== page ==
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Fashion Show Supports Survivors of Human Trafficking

Dallas – Fashion and jewelry enthusiasts raised money for It’s Going to Be OK, Inc. on Sunday, April 11. The Black and White Fashion Show included gourmet appetizers and drinks, a fashion show featuring clothing designers Terri Ives and Daniel Mofor and jewelry designer Mona Jain, and shopping for the items featured in the show.

Margaret McKoin, CEO of The Time Group, and Isaiah Stanback, former NFL Player and Super Bowl champion, emceed the event. 

“I rescue, restore, and rebuild the lives of trafficked women, girls, and their children,” Tonya Stafford, founder and CEO of It’s Going to be OK, said. “We have a safe house for these families. We provide all the resources they need to be able to get out of that cycle of abuse, especially trauma informed care. After two years, the women graduate from our program. They are provided after care, so they can start a new life, free from that life in captivity.

“At the age of thirteen, I was sold by my mother for drug money. I was kept by the man for ten years, and I had three children. My neighbor knew there was something wrong and rescued us. I knew I needed to do something and to work to rescue other women and girls, and those sweet babies that are kept locked up like this. This can be a generational issue, and it is important that we stop this abuse.” 

Isaiah Stanback and his family support It’s Going To Be Ok, and his wife and daughters participated in the fashion show.

“Tonya and her team have done quite a job overcoming human trafficking and then working for other victims,” Stanback said. “Tonya uses her story to enlighten people about how serious of an issue this is, especially here in Dallas. People do not realize how many people are trafficked in Dallas, and it is important to raise awareness, money, and to get people to volunteer to help others out of the situation.” 

According to the National Center for Missing and Exploited Children, Dallas is ranked second in the nation for human trafficking. With children being home and online more during the pandemic, the number of children who were enticed online increased 93 percent in the first six months of 2020. While most of these children did not act on the solicitations online, the threat remains, and the need for awareness and safe houses continues to increase.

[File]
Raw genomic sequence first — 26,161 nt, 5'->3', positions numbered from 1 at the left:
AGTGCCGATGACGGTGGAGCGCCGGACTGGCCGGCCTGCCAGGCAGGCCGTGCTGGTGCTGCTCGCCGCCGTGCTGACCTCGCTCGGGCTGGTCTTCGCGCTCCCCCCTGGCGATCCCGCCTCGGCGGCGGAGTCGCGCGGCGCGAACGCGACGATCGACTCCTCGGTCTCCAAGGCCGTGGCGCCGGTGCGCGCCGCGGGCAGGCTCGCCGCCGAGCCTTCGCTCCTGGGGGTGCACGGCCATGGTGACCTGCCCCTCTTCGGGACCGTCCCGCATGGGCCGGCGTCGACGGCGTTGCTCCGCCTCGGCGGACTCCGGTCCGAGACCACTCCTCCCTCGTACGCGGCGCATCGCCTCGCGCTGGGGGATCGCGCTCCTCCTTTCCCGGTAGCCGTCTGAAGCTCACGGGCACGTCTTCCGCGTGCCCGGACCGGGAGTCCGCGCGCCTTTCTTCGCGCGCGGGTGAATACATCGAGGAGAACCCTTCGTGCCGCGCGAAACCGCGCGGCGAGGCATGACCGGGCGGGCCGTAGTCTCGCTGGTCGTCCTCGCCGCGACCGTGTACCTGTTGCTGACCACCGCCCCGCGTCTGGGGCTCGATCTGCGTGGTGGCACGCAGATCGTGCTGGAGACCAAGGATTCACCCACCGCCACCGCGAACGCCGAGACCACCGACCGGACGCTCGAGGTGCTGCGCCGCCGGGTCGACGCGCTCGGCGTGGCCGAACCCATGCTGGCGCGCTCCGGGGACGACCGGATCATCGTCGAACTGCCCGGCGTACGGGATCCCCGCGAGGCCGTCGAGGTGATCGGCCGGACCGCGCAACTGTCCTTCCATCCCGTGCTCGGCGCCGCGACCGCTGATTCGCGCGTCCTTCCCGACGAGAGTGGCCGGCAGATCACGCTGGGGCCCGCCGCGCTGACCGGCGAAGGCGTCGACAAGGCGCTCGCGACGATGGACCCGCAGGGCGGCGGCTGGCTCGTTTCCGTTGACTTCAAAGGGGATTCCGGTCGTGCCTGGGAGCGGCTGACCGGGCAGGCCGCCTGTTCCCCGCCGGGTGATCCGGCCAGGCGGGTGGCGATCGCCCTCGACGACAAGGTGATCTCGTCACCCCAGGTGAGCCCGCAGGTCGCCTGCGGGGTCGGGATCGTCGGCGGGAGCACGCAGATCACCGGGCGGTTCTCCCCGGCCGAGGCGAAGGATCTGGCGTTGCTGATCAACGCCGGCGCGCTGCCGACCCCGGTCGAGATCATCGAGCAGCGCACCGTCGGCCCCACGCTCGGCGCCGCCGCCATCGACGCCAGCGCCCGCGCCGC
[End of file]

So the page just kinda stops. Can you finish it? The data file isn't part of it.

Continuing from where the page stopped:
Supbiya Mane and her friends attended the fundraiser to support jewelry designer Mona Jain, but contributed financially after learning about It’s Going To Be Ok.

“Each piece of jewelry is exclusive and a work of art,” Mane said. “You will not find anything like this in a market. When I wear this jewelry, I stand out.
“I did not know about this organization when I agreed to come to the show. I wanted to support the designer. Now we are meeting more people who have been part of human trafficking, people like Tonya, and we want to support organizations like this. Human trafficking happens all over the world, and we want to work together to make it stop.” 

The Black and White Fashion show is one of three major fundraisers for It’s Going To Be Ok, Inc. Programs include providing a safe house and care for victims of human trafficking, training law enforcement in the signs a person may be a victim, writing bills for the Texas State Government to protect victims, training healthcare workers to recognize signs of victimhood, and educate and support girls and boys to resist online and in person enticement by human traffickers. More information, as well as donation and volunteer opportunities are available at https://www.igtbok.org.